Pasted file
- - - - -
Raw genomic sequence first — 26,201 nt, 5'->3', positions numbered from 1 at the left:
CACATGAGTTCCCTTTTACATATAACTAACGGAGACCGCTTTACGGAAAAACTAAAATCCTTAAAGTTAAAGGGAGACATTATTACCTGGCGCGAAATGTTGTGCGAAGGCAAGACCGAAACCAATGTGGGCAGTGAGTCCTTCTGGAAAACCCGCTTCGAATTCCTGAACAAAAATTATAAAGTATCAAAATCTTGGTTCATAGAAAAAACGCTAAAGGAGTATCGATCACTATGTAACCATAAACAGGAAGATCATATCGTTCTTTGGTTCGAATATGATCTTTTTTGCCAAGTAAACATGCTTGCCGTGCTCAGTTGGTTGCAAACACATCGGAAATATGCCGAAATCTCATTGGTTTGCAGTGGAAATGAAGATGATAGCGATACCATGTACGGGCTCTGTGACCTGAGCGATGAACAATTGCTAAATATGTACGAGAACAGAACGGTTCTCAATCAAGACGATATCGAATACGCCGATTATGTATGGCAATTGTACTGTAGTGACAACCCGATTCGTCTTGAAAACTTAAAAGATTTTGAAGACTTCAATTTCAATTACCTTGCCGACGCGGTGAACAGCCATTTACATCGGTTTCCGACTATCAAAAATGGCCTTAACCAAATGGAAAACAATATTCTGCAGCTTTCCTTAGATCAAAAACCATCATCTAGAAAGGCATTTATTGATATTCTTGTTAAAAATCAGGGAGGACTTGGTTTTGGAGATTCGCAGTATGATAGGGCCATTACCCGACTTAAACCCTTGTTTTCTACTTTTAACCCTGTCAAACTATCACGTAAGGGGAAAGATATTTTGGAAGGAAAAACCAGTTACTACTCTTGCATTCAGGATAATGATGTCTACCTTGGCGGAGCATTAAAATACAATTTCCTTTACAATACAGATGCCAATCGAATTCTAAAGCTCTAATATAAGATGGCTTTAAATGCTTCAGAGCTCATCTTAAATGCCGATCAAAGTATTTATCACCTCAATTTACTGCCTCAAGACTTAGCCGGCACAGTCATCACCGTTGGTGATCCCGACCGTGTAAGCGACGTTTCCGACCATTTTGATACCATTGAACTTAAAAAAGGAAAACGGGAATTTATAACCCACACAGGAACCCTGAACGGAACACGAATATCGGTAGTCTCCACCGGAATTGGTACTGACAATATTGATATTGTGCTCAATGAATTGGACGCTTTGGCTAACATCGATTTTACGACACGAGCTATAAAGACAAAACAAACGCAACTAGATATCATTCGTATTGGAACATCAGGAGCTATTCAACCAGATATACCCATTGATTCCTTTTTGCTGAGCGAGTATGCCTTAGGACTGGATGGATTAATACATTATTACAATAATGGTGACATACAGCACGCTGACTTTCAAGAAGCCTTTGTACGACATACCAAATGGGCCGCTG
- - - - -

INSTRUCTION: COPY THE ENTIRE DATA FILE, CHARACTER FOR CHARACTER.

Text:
Raw genomic sequence first — 26,201 nt, 5'->3', positions numbered from 1 at the left:
CACATGAGTTCCCTTTTACATATAACTAACGGAGACCGCTTTACGGAAAAACTAAAATCCTTAAAGTTAAAGGGAGACATTATTACCTGGCGCGAAATGTTGTGCGAAGGCAAGACCGAAACCAATGTGGGCAGTGAGTCCTTCTGGAAAACCCGCTTCGAATTCCTGAACAAAAATTATAAAGTATCAAAATCTTGGTTCATAGAAAAAACGCTAAAGGAGTATCGATCACTATGTAACCATAAACAGGAAGATCATATCGTTCTTTGGTTCGAATATGATCTTTTTTGCCAAGTAAACATGCTTGCCGTGCTCAGTTGGTTGCAAACACATCGGAAATATGCCGAAATCTCATTGGTTTGCAGTGGAAATGAAGATGATAGCGATACCATGTACGGGCTCTGTGACCTGAGCGATGAACAATTGCTAAATATGTACGAGAACAGAACGGTTCTCAATCAAGACGATATCGAATACGCCGATTATGTATGGCAATTGTACTGTAGTGACAACCCGATTCGTCTTGAAAACTTAAAAGATTTTGAAGACTTCAATTTCAATTACCTTGCCGACGCGGTGAACAGCCATTTACATCGGTTTCCGACTATCAAAAATGGCCTTAACCAAATGGAAAACAATATTCTGCAGCTTTCCTTAGATCAAAAACCATCATCTAGAAAGGCATTTATTGATATTCTTGTTAAAAATCAGGGAGGACTTGGTTTTGGAGATTCGCAGTATGATAGGGCCATTACCCGACTTAAACCCTTGTTTTCTACTTTTAACCCTGTCAAACTATCACGTAAGGGGAAAGATATTTTGGAAGGAAAAACCAGTTACTACTCTTGCATTCAGGATAATGATGTCTACCTTGGCGGAGCATTAAAATACAATTTCCTTTACAATACAGATGCCAATCGAATTCTAAAGCTCTAATATAAGATGGCTTTAAATGCTTCAGAGCTCATCTTAAATGCCGATCAAAGTATTTATCACCTCAATTTACTGCCTCAAGACTTAGCCGGCACAGTCATCACCGTTGGTGATCCCGACCGTGTAAGCGACGTTTCCGACCATTTTGATACCATTGAACTTAAAAAAGGAAAACGGGAATTTATAACCCACACAGGAACCCTGAACGGAACACGAATATCGGTAGTCTCCACCGGAATTGGTACTGACAATATTGATATTGTGCTCAATGAATTGGACGCTTTGGCTAACATCGATTTTACGACACGAGCTATAAAGACAAAACAAACGCAACTAGATATCATTCGTATTGGAACATCAGGAGCTATTCAACCAGATATACCCATTGATTCCTTTTTGCTGAGCGAGTATGCCTTAGGACTGGATGGATTAATACATTATTACAATAATGGTGACATACAGCACGCTGACTTTCAAGAAGCCTTTGTACGACATACCAAATGGGCCGCTG